And when you are on the way to
The drunkenness of the second
It was broken in your right hand.
While you were getting ready
To borrow the third from the stranger’s shop,
The vineyard of the sky fell at your feet.

Since then you have been
Trying to plant new vines
In lands you do not know
Who stole it from you at night
When I am away.
I am thinking of stopping walking alone in the parks
So that the three foxes that
You carried as a child would not
Go out and ask about you.

There are many bad days
They need books to monitor
But the worst day was
The day I fell weak
No pocket
No bed
No way leads to me
No woman in my head
That I desire
And no strangers like me cheer for failure.
Nothing but crossing into the
Other world to the sun.
Nothing but broken mirrors
That show the ugliness in the city
And blocked streets
Where the dogs do not come out from unharmed
As they pass between fires waiting for the eaters.

Neither the night nor you sleep
No bed there
No satisfied land

And you are not seeing in front
Of you but two paths
A path drawn by your hands in
The composition notebook which
Was far from the dream
And a last way lost from your hands
It only leads to regret.

Where there is no Way and no Brain

Has anyone changed my head
Or taken it hostage
For the money I do not have?
Did a villain afflict it?
Whom I knew?

I have changed a lot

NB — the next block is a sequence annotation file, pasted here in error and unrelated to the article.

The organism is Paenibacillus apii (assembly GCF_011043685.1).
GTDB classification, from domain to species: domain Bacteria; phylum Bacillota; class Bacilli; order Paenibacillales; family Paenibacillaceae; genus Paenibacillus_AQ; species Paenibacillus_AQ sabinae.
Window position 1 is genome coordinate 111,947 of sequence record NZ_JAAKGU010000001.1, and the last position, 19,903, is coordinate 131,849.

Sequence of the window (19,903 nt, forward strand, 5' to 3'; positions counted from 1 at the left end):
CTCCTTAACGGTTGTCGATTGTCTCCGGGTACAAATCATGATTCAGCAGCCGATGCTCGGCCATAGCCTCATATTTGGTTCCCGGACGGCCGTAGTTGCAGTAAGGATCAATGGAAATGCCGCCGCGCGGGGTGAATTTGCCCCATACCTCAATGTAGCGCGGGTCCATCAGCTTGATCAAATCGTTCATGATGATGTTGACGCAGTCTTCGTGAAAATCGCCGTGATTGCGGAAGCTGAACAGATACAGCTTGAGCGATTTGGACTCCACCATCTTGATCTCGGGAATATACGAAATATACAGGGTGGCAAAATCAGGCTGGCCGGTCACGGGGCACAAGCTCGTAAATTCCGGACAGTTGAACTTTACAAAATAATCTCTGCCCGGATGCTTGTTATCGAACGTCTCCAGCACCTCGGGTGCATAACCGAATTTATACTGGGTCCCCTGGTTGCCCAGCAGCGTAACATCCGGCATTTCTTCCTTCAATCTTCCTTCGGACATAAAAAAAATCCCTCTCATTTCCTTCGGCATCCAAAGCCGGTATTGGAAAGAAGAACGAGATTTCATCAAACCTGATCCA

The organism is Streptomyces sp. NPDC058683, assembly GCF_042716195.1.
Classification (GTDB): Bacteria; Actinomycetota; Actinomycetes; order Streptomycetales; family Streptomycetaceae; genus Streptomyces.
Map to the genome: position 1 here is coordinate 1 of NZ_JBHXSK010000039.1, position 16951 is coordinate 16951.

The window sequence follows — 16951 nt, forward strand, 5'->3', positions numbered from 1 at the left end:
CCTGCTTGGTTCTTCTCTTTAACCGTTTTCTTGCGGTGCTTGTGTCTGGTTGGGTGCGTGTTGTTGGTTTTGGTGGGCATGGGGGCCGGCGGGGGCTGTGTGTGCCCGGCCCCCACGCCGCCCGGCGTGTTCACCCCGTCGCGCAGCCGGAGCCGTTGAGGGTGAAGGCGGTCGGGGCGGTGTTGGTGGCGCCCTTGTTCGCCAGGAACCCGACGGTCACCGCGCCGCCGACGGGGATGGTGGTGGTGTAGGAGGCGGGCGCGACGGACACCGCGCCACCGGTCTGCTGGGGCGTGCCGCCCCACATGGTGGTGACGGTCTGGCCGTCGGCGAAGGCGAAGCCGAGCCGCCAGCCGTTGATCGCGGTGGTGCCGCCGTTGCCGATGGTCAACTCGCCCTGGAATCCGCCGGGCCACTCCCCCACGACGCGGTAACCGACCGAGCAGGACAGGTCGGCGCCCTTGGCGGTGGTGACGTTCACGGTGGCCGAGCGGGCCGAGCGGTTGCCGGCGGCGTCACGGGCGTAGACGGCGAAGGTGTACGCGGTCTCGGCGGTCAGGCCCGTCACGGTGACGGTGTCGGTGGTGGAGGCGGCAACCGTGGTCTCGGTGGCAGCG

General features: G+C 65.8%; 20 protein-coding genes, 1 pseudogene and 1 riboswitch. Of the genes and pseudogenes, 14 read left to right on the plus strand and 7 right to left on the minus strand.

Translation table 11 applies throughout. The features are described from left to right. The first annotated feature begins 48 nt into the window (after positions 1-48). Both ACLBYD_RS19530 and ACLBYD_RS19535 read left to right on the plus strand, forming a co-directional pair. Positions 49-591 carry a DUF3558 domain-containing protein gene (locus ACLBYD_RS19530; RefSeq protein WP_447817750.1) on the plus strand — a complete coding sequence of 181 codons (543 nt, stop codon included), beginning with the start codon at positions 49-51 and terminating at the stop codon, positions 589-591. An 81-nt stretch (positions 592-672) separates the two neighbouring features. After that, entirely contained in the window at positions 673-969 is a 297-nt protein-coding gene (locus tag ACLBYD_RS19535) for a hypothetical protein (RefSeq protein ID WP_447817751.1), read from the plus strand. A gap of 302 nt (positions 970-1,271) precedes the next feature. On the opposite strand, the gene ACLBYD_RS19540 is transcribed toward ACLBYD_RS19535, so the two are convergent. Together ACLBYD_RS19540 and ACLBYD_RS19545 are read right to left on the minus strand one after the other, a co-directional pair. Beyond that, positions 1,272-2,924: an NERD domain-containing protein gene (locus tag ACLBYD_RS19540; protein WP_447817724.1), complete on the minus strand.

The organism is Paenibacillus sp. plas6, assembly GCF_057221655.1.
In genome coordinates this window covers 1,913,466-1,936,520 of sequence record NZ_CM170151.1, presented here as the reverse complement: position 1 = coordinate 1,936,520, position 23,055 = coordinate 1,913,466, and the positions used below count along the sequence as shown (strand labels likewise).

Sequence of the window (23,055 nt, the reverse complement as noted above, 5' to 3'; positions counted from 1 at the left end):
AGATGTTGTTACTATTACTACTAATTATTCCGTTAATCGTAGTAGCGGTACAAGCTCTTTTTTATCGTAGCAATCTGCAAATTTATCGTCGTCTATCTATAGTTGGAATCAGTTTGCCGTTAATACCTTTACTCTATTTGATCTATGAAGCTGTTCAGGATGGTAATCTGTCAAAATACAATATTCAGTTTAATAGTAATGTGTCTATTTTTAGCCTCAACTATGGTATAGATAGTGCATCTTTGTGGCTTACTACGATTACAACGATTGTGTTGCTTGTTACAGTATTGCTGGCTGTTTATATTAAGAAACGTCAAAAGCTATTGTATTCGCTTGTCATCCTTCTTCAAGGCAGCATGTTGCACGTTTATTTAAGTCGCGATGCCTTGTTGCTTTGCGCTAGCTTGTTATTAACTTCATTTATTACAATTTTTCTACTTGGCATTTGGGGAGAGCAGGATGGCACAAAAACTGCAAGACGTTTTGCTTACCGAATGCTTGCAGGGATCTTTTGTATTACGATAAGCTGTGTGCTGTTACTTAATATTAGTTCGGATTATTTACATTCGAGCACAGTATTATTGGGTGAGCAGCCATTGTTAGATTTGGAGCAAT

Crowded with demons, jinni
And bloodthirsty.
I look over my head
From a small balcony
Still awake in the neck.
I do not know the ways.
I lost places in my brain.
The streets do not salute me
And do not hand itself over to me.

My head that turned so much
And roamed the world was damaged
As if I lost it in a gamble
Where I do not know the rules.

Is this my head
Which I filled with poems
And texts of the dead?
Did the dead wake up in it?
Did they come for retribution?
I who lived and survived by them.

I was not a scoundrel with them.
I did not steal their eyes
Nor sell their bios to passers-by.

My head flew.
Nobody knows me in such a crowd.
Those I know will not believe my fate.
I wish it were stuffed with
A ton of straw or an acre of hay.
I would have managed to
Shake it off at night
And come back to me again.
But the scoundrels colonized it.
They poured the oils of their
Wickedness into it.
They gave their orders:
No sleeping Nor sitting
And eat a sea of fish.

I drink water and walk
Where there is no way in the brain
And where there is no way and brain.

© Ahmad Al-Shahawy

Ahmad Al-Shahawy is an Egyptian poet and author of more than 20 books and poetry collections. His poems have been translated into many languages including French, Italian, English, Turkish and Spanish. He participated in many international poetry festivals organized in many countries of the world. Al-Shahawy was also the recipient of UNESCO literature award in 1995, and Cavafy Poetry award in 1998. Five of his literary works were nominated in the long list of the Sheikh Zayed Book Award in the branch of literature including his novel The Magician’s Hijab 2022.

Salwa Gouda is an Egyptian academic at The English Language and Literature Department in Ain-Shams University. She is a PhD holder in English literature and criticism. She received her education at Ain-Shams University and at California State University in San Bernardino. She has published many academic books including Lectures in English Poetry, Introduction to Modern Literary Criticism and others. She also contributed to the translation of The Arab Encyclopedia for Pioneers including poets and their poetry, philosophers, historians and men of letters.